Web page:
CFLs, LEDs--it all sounds like alphabet soup. In Consumer Reports latest lightbulb tests we found that many of the problems of earlier versions of replacement bulbs have been overcome. But there are some pros and cons to each type. Here are the types of lightbulbs to consider.
They're inexpensive and instantly emit a warm light in all directions, accurately revealing the colors of objects and skin tones.
They use significantly more electricity than energy-saving bulbs and only last about 1,000 hours.
Compact fluorescent lightbulbs (CFLs)
They use about 75 percent less energy and last 7 to 10 times longer than the incandescent bulbs they replace. Typically it takes less than a year to recoup the cost of most CFLs. The spirals and covered spirals give off light in all directions, making them a good choice for lamps, and the flood/reflector bulbs are more directional. Several CFL brands offer bulbs with a plastic coating that contains the mercury and any shards if the bulb breaks.
They take time to fully brighten, typically from 19 seconds for spiral bulbs to several minutes or more for flood/reflector bulbs, especially when used outdoors in frigid temperatures. Most CFLs aren't dimmable, and since frequently turning them on and off affects the bulbs' performance and life, they shouldn't be used in certain sockets. CFLs contain mercury and while the amount is small and has decreased substantially in the bulbs we tested, they should be recycled. This prevents mercury from being released into the environment when the bulbs break in the trash or as landfill. If a CFL breaks at home, follow the clean-up tips from the Environmental Protection Agency at www.epa.gov/cfl/cflcleanup.html.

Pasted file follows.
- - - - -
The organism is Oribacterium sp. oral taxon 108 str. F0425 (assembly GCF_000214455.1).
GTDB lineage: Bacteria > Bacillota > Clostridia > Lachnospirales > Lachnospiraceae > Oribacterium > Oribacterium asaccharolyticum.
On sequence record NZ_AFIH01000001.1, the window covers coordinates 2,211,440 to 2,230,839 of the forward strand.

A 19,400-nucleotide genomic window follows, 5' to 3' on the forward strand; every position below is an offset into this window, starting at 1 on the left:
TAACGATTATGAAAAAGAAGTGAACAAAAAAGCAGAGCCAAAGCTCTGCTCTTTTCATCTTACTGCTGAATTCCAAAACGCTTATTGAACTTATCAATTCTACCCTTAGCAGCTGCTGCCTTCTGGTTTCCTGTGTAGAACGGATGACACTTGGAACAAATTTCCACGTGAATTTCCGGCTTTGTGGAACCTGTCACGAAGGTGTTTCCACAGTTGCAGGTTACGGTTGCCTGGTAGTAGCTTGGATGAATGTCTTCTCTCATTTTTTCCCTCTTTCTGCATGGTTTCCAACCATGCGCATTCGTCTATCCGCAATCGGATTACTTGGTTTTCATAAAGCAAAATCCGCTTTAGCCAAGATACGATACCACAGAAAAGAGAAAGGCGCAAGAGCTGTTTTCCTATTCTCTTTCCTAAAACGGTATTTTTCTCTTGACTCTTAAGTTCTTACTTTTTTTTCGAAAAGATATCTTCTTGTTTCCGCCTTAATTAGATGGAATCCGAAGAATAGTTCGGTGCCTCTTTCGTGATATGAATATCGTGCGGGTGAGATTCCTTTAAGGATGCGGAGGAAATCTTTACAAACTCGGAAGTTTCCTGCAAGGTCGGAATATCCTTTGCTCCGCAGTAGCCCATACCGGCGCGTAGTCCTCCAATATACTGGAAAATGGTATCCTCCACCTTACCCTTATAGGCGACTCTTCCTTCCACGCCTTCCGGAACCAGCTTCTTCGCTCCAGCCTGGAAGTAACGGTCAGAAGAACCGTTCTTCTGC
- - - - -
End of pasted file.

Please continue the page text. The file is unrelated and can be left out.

They're incandescent bulbs that use about 25 to 30 percent less energy than standard incandescents. The halogen bulbs meet the new energy-efficiency standards required by federal law and will not be phased out with standard incandescent bulbs. Halogen bulbs instantly produce light and are fully dimmable. The A-type bulbs cast light in all directions.
Some do not last much longer than standard incandescent bulbs yet cost more.
Light-emitting diode bulbs (LEDs)
They use slightly less energy than CFLs and manufacturers claim LEDs last 20,000 to 50,000 hours. That's about 18 to 46 years when used three hours a day. LEDs instantly brighten, even in frigid temperatures, and performance is not affected by frequently turning them on and off. Some LEDs we tested dim as low as incandescent bulbs.
Among A-type bulbs, the type used for lamps and other applications, not all are good at emitting light in all directions. And LEDs are expensive, $20 to $60, and can take four to 10 years to pay for themselves, based on our tests.
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